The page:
St. Patrick’s Day in Taiwan

St. Patrick’s Day is traditionally my favorite day of the entire year (Thanksgiving and Halloween coming in close second and third). Every St. P’s day in America since I was about 18 I started my morning with an Irish coffee and Flogging Molly blasting my ear drums out.  I was nervous this year that I wasn’t going to be able to celebrate, I mean St. Patrick’s Day in Asia? For my favorite day of the year it was worth a shot (or three).

Sunday we went to Carnegie’s an Irish/British style pub in Taipei for lunch. There were a few other foreigners sporting their green and drinking Guiness accompanied by their Taiwanese wife and children that were completely oblivious to the true spirit of the holiday along with the Carnegie’s staff.

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The food was O.K, overpriced western bar food, and the drink deals were nothing special (NT$100/shot) but it was nice to soak up the little green spirit I could find in such a red dominant part of the world. After Carnegie’s we ended up in Ximending at the gay bars where you would have thought everyone was gearing up for a Saturday night, but that’s just Ximending all the time.

Today on the actual day I wore my green shirt and green socks and green jewelry.

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I remember how much I looked forward to St. Patrick’s Day in elementary school, the gold chocolates and the leprechaun that got loose in our classroom and left his little green footprints all over, our music teacher’s “I’m looking over a four leaf clover, that I’ve overlooked before…”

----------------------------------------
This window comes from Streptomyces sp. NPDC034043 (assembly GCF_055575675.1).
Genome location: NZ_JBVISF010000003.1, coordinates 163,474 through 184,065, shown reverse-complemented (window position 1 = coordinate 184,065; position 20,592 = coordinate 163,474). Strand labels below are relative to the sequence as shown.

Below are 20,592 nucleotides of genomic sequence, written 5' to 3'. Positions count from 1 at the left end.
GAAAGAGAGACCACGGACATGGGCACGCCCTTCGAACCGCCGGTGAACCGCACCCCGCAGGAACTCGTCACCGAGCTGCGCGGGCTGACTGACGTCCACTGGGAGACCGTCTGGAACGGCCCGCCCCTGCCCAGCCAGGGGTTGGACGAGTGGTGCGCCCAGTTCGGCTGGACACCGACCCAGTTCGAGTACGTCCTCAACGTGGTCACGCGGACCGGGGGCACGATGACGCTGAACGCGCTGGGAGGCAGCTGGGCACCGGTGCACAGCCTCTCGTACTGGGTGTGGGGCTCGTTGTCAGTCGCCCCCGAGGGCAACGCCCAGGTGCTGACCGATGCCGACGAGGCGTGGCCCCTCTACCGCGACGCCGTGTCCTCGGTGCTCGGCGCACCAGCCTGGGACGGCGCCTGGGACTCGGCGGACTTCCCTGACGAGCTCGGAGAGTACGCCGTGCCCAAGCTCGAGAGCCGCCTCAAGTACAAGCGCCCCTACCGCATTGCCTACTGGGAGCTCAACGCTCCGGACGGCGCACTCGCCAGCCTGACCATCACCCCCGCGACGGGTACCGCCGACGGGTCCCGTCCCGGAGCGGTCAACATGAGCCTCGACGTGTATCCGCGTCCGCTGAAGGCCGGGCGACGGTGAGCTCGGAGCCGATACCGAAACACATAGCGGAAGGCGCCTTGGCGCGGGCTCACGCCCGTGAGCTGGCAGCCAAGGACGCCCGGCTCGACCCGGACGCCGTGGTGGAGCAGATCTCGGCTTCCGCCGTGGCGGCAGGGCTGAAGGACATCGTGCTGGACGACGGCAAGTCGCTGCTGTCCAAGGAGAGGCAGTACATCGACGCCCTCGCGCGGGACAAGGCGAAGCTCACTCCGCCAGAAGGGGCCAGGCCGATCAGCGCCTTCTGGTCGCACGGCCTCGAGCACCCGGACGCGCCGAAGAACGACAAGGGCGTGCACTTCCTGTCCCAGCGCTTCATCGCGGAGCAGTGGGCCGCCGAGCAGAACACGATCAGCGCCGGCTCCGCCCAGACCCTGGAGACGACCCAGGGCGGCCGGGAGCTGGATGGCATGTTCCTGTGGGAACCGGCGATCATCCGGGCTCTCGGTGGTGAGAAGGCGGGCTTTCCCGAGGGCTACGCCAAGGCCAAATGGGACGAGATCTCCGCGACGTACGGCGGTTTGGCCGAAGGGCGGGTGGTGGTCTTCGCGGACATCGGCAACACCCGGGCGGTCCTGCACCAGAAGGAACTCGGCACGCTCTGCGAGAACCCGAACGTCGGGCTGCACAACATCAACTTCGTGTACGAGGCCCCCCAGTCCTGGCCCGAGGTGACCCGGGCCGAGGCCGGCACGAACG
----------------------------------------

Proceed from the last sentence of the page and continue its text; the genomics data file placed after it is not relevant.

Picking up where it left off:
Looking back now I really appreciate now all the things my teachers did to make that a special and exciting day for us. I loved the myth of the leprechaun and tried to share it with my kids today. Mostly, I got confused looks or giggles about the silly little man with the red beard I brought a picture of to each class. But I persisted. As legend goes all leprechaun’s are rich and hide their gold at the end of a rainbow, if you can find it the leprechaun will trade you one wish to get his gold back. Some of them believed me (the same ones who believe in ghosts and dragons), and I told my Kindergarteners that he brought them special green stickers but ultimately I think I failed to impart the same sense of magic that my teachers had instilled in me as a child. I love Taiwan, I really do, but I don’t think I could ever permanently live in a country that doesn’t appreciate the magic that is St. Patrick’s Day.

And as I am on childhood nostalgia I remembered this song my mother used to sing to me as a child, I  thought about teaching the kids this but was afraid it would be too confusing.

 

 

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